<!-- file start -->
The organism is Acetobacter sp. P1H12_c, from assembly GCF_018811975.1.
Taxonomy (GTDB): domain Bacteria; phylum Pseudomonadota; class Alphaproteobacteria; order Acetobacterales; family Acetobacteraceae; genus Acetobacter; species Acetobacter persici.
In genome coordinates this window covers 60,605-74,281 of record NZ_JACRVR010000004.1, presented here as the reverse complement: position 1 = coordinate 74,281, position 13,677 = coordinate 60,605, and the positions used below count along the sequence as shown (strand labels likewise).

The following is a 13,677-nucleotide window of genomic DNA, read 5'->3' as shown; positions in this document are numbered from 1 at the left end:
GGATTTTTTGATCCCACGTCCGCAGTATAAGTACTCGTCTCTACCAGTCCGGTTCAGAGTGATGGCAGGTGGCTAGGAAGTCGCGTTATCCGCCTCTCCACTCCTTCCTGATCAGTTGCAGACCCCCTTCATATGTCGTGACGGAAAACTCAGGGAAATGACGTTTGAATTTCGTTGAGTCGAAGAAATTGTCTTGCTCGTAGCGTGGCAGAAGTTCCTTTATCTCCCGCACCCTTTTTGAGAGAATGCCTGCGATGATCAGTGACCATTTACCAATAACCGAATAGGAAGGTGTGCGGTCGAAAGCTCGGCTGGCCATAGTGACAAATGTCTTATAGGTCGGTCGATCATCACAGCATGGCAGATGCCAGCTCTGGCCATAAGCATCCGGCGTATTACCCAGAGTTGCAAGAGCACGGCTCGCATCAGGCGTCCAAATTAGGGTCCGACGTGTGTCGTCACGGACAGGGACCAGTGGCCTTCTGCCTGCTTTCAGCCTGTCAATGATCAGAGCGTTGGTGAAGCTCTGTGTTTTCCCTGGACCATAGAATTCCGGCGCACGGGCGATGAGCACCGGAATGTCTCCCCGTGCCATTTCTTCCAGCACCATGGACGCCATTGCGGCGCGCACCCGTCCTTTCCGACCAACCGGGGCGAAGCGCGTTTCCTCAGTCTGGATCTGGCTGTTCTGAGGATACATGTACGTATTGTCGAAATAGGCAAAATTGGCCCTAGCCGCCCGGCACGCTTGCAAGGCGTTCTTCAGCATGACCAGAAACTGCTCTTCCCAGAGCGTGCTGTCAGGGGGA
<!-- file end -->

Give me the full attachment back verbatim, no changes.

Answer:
The organism is Acetobacter sp. P1H12_c, from assembly GCF_018811975.1.
Taxonomy (GTDB): domain Bacteria; phylum Pseudomonadota; class Alphaproteobacteria; order Acetobacterales; family Acetobacteraceae; genus Acetobacter; species Acetobacter persici.
In genome coordinates this window covers 60,605-74,281 of record NZ_JACRVR010000004.1, presented here as the reverse complement: position 1 = coordinate 74,281, position 13,677 = coordinate 60,605, and the positions used below count along the sequence as shown (strand labels likewise).

The following is a 13,677-nucleotide window of genomic DNA, read 5'->3' as shown; positions in this document are numbered from 1 at the left end:
GGATTTTTTGATCCCACGTCCGCAGTATAAGTACTCGTCTCTACCAGTCCGGTTCAGAGTGATGGCAGGTGGCTAGGAAGTCGCGTTATCCGCCTCTCCACTCCTTCCTGATCAGTTGCAGACCCCCTTCATATGTCGTGACGGAAAACTCAGGGAAATGACGTTTGAATTTCGTTGAGTCGAAGAAATTGTCTTGCTCGTAGCGTGGCAGAAGTTCCTTTATCTCCCGCACCCTTTTTGAGAGAATGCCTGCGATGATCAGTGACCATTTACCAATAACCGAATAGGAAGGTGTGCGGTCGAAAGCTCGGCTGGCCATAGTGACAAATGTCTTATAGGTCGGTCGATCATCACAGCATGGCAGATGCCAGCTCTGGCCATAAGCATCCGGCGTATTACCCAGAGTTGCAAGAGCACGGCTCGCATCAGGCGTCCAAATTAGGGTCCGACGTGTGTCGTCACGGACAGGGACCAGTGGCCTTCTGCCTGCTTTCAGCCTGTCAATGATCAGAGCGTTGGTGAAGCTCTGTGTTTTCCCTGGACCATAGAATTCCGGCGCACGGGCGATGAGCACCGGAATGTCTCCCCGTGCCATTTCTTCCAGCACCATGGACGCCATTGCGGCGCGCACCCGTCCTTTCCGACCAACCGGGGCGAAGCGCGTTTCCTCAGTCTGGATCTGGCTGTTCTGAGGATACATGTACGTATTGTCGAAATAGGCAAAATTGGCCCTAGCCGCCCGGCACGCTTGCAAGGCGTTCTTCAGCATGACCAGAAACTGCTCTTCCCAGAGCGTGCTGTCAGGGGGA